The 2018 edition of the New York Asian Film Festival offered a very eclectic selection. Among the more commercial movies the NYAFF featured was the first Chinese movie made by Taiwanese director Kevin Ko: “Dude’s Manual”.
He Xiaoyan is finishing university. Because of an incident that happened at the beginning of his college-time, the young man earned the nickname ‘Air-Pump’. In other words, no girls want to be seen with this pervert and he doesn’t even dare to dream about losing his virginity. The problem is that the whole campus believes that Guan Xin, one of the most popular girls, is seeing the unlucky young man. The beautiful lady decides to take matters into her own hands and to make a couple out of Air-Pump and Li Shushu, other campus-beauty.
Parallelly to the trio story, we also follow the adventures of Xiaoyan’s two (and apparently only) friends. One is hooking up with his friend but has to deal with the young girl’s reaction when she is taking some distance. The other one thinks he can buy his girlfriend’s love with money.
The movie is an entertaining romantic comedy. It shows that love is not always something that can be planned and that every story is different. Moreover, “Dude’s Manual” has a coming-of-age aspect that is nice. Nonetheless, a few questions emerge. We can wonder why a 2018 feature keeps on perpetuating some romantic clichés. Even if love is unpredictable and, in the end, it is implied that there is room for spontaneity, Xiaoyang manages to ‘get the girl’ with Guan Xin’s help and theories about dating. Does it mean that love, or at least seduction and dating, is a science? Furthermore, why is it such a big deal to leave college being a virgin? Also, can two grown-ups have sex without developing romantic feelings?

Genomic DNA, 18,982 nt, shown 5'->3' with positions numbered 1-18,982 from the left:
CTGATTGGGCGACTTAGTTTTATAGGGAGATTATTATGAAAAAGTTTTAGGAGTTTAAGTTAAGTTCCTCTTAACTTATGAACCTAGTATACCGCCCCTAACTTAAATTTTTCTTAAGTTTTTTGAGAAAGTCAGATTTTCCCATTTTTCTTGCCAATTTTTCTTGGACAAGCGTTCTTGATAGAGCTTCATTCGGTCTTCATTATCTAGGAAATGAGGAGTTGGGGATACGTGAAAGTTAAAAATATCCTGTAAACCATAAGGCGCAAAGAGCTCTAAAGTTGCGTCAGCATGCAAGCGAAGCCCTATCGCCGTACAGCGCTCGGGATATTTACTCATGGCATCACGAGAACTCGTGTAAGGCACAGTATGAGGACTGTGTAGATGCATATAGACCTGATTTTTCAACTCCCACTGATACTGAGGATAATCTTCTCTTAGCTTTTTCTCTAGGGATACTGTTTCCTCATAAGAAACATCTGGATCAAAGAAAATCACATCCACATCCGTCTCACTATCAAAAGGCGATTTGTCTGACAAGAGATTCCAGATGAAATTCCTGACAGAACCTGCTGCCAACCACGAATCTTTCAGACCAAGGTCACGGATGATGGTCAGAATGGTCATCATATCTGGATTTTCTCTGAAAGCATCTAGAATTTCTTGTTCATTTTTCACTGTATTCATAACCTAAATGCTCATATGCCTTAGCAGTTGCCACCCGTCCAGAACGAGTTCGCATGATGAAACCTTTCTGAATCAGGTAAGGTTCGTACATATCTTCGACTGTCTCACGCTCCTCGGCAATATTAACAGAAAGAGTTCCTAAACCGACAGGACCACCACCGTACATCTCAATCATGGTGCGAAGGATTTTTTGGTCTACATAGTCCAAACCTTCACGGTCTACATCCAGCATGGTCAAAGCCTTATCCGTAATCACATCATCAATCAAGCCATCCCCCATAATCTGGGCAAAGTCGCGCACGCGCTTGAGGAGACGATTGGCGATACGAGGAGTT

What is more, some questions emerge gender-wise. If the targeted audience is mostly female, why is the main character and the object of identification male? Why do the two female characters lack depth and nuance? Guan Xin is the embodiment of the beautiful and sexy girl (as shown over and over) who is tough but has a reason for it. Li Shushu, on the other hand, is the embodiment of the sweet and pure girl, almost a mother figure.
Technically, “Dude’s Manual” doesn’t bring anything new to the rom-com world, but meets the standards successfully. We are never bored, the pace is fast, the colours are bright, the editing is smooth. The new emerging actors, Dong Zijian and Elane Zhong, offer decent performances.
In conclusion, “Dude’s Manual” is an entertaining and funny rom-com, but isn’t ground-breaking. It makes the viewer wonder more largely about the perpetuation of romance and gender ideas in romantic comedies.